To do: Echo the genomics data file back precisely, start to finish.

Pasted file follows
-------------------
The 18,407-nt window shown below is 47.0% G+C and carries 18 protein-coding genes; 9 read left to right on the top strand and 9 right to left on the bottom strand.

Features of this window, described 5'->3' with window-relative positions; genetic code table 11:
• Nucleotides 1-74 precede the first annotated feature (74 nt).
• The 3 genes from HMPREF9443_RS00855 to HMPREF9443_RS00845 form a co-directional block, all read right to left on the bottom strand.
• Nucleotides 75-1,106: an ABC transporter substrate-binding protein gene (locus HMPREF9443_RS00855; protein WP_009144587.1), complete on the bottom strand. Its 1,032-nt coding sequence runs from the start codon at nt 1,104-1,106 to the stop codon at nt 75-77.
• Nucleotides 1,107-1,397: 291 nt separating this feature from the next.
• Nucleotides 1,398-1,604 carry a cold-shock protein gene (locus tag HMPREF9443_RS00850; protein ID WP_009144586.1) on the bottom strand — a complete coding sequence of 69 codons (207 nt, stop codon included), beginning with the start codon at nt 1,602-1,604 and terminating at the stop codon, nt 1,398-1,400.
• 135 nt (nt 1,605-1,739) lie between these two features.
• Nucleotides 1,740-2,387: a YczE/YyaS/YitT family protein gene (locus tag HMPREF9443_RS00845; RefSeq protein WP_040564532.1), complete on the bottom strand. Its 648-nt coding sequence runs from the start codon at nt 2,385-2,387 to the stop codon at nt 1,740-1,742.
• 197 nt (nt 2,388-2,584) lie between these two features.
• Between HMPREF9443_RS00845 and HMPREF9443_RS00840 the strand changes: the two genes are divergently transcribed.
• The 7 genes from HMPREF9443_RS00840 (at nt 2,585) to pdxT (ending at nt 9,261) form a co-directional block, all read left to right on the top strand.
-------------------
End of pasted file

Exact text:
The 18,407-nt window shown below is 47.0% G+C and carries 18 protein-coding genes; 9 read left to right on the top strand and 9 right to left on the bottom strand.

Features of this window, described 5'->3' with window-relative positions; genetic code table 11:
• Nucleotides 1-74 precede the first annotated feature (74 nt).
• The 3 genes from HMPREF9443_RS00855 to HMPREF9443_RS00845 form a co-directional block, all read right to left on the bottom strand.
• Nucleotides 75-1,106: an ABC transporter substrate-binding protein gene (locus HMPREF9443_RS00855; protein WP_009144587.1), complete on the bottom strand. Its 1,032-nt coding sequence runs from the start codon at nt 1,104-1,106 to the stop codon at nt 75-77.
• Nucleotides 1,107-1,397: 291 nt separating this feature from the next.
• Nucleotides 1,398-1,604 carry a cold-shock protein gene (locus tag HMPREF9443_RS00850; protein ID WP_009144586.1) on the bottom strand — a complete coding sequence of 69 codons (207 nt, stop codon included), beginning with the start codon at nt 1,602-1,604 and terminating at the stop codon, nt 1,398-1,400.
• 135 nt (nt 1,605-1,739) lie between these two features.
• Nucleotides 1,740-2,387: a YczE/YyaS/YitT family protein gene (locus tag HMPREF9443_RS00845; RefSeq protein WP_040564532.1), complete on the bottom strand. Its 648-nt coding sequence runs from the start codon at nt 2,385-2,387 to the stop codon at nt 1,740-1,742.
• 197 nt (nt 2,388-2,584) lie between these two features.
• Between HMPREF9443_RS00845 and HMPREF9443_RS00840 the strand changes: the two genes are divergently transcribed.
• The 7 genes from HMPREF9443_RS00840 (at nt 2,585) to pdxT (ending at nt 9,261) form a co-directional block, all read left to right on the top strand.